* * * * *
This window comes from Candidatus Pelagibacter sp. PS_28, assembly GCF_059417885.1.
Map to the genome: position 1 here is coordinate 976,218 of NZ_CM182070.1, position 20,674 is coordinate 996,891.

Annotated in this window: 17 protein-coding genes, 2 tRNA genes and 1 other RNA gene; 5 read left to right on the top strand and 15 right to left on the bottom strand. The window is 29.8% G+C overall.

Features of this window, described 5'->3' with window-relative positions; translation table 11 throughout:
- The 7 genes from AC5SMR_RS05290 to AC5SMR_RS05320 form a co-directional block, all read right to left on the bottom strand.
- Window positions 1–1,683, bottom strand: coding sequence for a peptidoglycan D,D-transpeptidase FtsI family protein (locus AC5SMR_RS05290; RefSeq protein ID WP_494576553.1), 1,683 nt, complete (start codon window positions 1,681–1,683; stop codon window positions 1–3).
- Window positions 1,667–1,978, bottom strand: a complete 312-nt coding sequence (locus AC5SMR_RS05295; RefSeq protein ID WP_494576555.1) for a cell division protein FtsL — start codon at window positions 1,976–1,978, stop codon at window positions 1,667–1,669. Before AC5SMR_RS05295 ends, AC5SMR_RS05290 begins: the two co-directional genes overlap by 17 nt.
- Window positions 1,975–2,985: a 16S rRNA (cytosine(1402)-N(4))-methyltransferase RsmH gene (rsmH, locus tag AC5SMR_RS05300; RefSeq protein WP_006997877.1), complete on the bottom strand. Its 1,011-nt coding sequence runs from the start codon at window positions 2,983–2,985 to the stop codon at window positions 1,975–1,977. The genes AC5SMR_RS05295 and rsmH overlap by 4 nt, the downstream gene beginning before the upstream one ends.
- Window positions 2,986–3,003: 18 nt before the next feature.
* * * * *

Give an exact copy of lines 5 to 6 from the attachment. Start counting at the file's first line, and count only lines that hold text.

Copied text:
- The 7 genes from AC5SMR_RS05290 to AC5SMR_RS05320 form a co-directional block, all read right to left on the bottom strand.
- Window positions 1–1,683, bottom strand: coding sequence for a peptidoglycan D,D-transpeptidase FtsI family protein (locus AC5SMR_RS05290; RefSeq protein ID WP_494576553.1), 1,683 nt, complete (start codon window positions 1,681–1,683; stop codon window positions 1–3).